If you die without proper planning, your estate will pass to your next of kin by what is known as “intestate succession.” Intestate succession is a set of default rules that dictates who will receive your estate if you fail to make these arrangements ahead of time. These rules, in a sense, are a default last will and testament prepared on your behalf by the State of Michigan. Unfortunately, however, these default rules do not always meet everyone’s needs and often result in unintended consequences. This is particularly true in second marriages where the rules of intestate succession can result in an accidental disinheritance of one’s children. The avoidance of these sometimes harsh and undesirable outcomes is one of the many reasons people create an estate plan.
The Spouse’s Share
Married couples often assume that without planning, all of their estate will simply pass to their spouse, but this is not always the case. In Michigan, under the laws of intestacy, the share the surviving spouse will receive depends on whether you have living descendants (children, grandchildren, etc.) and whether you have a surviving parent. If you have neither a surviving parent nor descendants, then your spouse will receive your entire estate.
Parents But No Children
If you have a surviving parent (but no descendants), then your spouse will receive the first $150,000* of your intestate estate and 3/4 of the balance. Your parent or parents will receive the remaining balance.
You And Your Spouse Share At Least One Descendant
If you share at least one common descendant (child, grandchild, etc) with your spouse, then your spouse will receive the first $150.000* of the intestate property and 1/2 of the balance. Your descendants will receive the remainder of the intestate estate.
You And Your Spouse Do Not Share Any Descendants
If you die with at least one descendant but you do not share a common descendant with your spouse, then your spouse will receive the first $100.000* of the intestate property and 1/2 of the balance. Your descendants will receive the remainder of the intestate estate.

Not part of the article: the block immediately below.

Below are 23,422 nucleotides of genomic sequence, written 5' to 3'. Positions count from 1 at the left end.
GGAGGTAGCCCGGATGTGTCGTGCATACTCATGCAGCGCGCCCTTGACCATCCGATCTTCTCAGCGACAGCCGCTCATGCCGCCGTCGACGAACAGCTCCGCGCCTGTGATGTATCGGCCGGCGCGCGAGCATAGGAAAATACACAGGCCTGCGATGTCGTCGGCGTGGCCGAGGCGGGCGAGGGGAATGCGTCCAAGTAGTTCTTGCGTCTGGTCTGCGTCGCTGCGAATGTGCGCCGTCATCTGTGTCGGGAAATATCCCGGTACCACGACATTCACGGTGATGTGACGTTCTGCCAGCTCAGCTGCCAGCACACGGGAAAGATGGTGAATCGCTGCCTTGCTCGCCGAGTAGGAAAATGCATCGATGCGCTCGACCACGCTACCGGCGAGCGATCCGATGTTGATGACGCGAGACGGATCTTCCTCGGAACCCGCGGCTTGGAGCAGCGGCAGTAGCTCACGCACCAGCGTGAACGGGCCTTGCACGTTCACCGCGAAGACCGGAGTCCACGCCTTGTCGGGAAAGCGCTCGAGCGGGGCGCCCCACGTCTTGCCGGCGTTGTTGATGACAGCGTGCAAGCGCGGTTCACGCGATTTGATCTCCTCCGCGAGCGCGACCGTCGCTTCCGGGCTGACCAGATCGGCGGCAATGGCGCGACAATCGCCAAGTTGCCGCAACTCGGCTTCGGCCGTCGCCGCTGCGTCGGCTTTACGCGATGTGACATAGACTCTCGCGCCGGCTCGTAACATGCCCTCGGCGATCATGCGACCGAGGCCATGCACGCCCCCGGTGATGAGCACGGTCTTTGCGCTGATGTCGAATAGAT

Intestate Succession Flow Chart
This Intestate Succession Flow Chart is a very simplified view of the often complicated rules. Another example can be found on The Wayne County Probate Court’s website. The full rules can be found on the Michigan Legislature’s website.
How to Avoid Avoid Intestate Succession
The rules of intestate succession do not always end with a desirable result. Fortunately, you can avoid the application of these rules to your estate in a number of ways. A qualified estate planning attorney has many tools that can help prevent the sometimes unintended consequences of an intestate estate. Perhaps the most common tool is a revocable trust. However, this not the only tool available. Lady Bird Deeds can also help prevent an estate from passing by intestate succession and further help to avoid the need for a probate entirely. Our firm is experienced in helping individuals and families develop a comprehensive estate plan to ensure your property passes to your intended heirs.
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About the Author: Aaron R. Shahan is an attorney at Atlas Law, PLC. Aaron dedicates his practice to virtually all aspects of estate planning, elder law, and probate.
*The amounts provided are adjusted each year for cost of living. The amounts provided in this article are based on the amounts for 2000 or earlier. Cost-of-living adjustments are published annually by the Department of Treasury. As a result, the amounts provided above have been adjusted.